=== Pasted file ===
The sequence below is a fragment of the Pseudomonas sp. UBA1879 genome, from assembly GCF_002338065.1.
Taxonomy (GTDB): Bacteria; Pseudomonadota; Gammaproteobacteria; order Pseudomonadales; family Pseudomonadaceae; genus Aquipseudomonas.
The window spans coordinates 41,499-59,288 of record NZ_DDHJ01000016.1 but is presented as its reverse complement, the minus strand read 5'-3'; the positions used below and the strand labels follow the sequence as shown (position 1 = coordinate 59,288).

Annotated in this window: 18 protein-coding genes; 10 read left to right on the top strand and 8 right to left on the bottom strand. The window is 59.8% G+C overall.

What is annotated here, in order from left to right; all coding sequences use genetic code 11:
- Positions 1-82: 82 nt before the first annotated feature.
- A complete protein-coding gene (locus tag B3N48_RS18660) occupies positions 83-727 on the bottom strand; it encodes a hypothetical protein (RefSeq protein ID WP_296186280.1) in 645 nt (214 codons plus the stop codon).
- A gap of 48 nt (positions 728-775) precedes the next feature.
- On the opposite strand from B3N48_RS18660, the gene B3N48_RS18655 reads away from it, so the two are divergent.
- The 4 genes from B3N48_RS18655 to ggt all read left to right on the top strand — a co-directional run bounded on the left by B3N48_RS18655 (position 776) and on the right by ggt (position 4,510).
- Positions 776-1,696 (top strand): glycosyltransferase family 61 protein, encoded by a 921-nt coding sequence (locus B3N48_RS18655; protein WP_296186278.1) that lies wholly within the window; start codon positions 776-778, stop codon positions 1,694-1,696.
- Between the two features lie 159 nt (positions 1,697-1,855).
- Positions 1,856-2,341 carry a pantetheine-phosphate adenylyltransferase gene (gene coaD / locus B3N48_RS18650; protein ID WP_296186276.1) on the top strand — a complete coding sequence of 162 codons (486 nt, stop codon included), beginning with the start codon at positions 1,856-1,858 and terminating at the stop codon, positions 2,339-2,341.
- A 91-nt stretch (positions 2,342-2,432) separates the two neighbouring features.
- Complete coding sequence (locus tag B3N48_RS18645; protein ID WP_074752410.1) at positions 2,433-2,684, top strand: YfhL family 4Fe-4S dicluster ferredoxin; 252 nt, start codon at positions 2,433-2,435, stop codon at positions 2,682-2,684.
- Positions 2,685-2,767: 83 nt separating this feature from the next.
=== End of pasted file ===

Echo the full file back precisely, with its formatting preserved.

The sequence below is a fragment of the Pseudomonas sp. UBA1879 genome, from assembly GCF_002338065.1.
Taxonomy (GTDB): Bacteria; Pseudomonadota; Gammaproteobacteria; order Pseudomonadales; family Pseudomonadaceae; genus Aquipseudomonas.
The window spans coordinates 41,499-59,288 of record NZ_DDHJ01000016.1 but is presented as its reverse complement, the minus strand read 5'-3'; the positions used below and the strand labels follow the sequence as shown (position 1 = coordinate 59,288).

Annotated in this window: 18 protein-coding genes; 10 read left to right on the top strand and 8 right to left on the bottom strand. The window is 59.8% G+C overall.

What is annotated here, in order from left to right; all coding sequences use genetic code 11:
- Positions 1-82: 82 nt before the first annotated feature.
- A complete protein-coding gene (locus tag B3N48_RS18660) occupies positions 83-727 on the bottom strand; it encodes a hypothetical protein (RefSeq protein ID WP_296186280.1) in 645 nt (214 codons plus the stop codon).
- A gap of 48 nt (positions 728-775) precedes the next feature.
- On the opposite strand from B3N48_RS18660, the gene B3N48_RS18655 reads away from it, so the two are divergent.
- The 4 genes from B3N48_RS18655 to ggt all read left to right on the top strand — a co-directional run bounded on the left by B3N48_RS18655 (position 776) and on the right by ggt (position 4,510).
- Positions 776-1,696 (top strand): glycosyltransferase family 61 protein, encoded by a 921-nt coding sequence (locus B3N48_RS18655; protein WP_296186278.1) that lies wholly within the window; start codon positions 776-778, stop codon positions 1,694-1,696.
- Between the two features lie 159 nt (positions 1,697-1,855).
- Positions 1,856-2,341 carry a pantetheine-phosphate adenylyltransferase gene (gene coaD / locus B3N48_RS18650; protein ID WP_296186276.1) on the top strand — a complete coding sequence of 162 codons (486 nt, stop codon included), beginning with the start codon at positions 1,856-1,858 and terminating at the stop codon, positions 2,339-2,341.
- A 91-nt stretch (positions 2,342-2,432) separates the two neighbouring features.
- Complete coding sequence (locus tag B3N48_RS18645; protein ID WP_074752410.1) at positions 2,433-2,684, top strand: YfhL family 4Fe-4S dicluster ferredoxin; 252 nt, start codon at positions 2,433-2,435, stop codon at positions 2,682-2,684.
- Positions 2,685-2,767: 83 nt separating this feature from the next.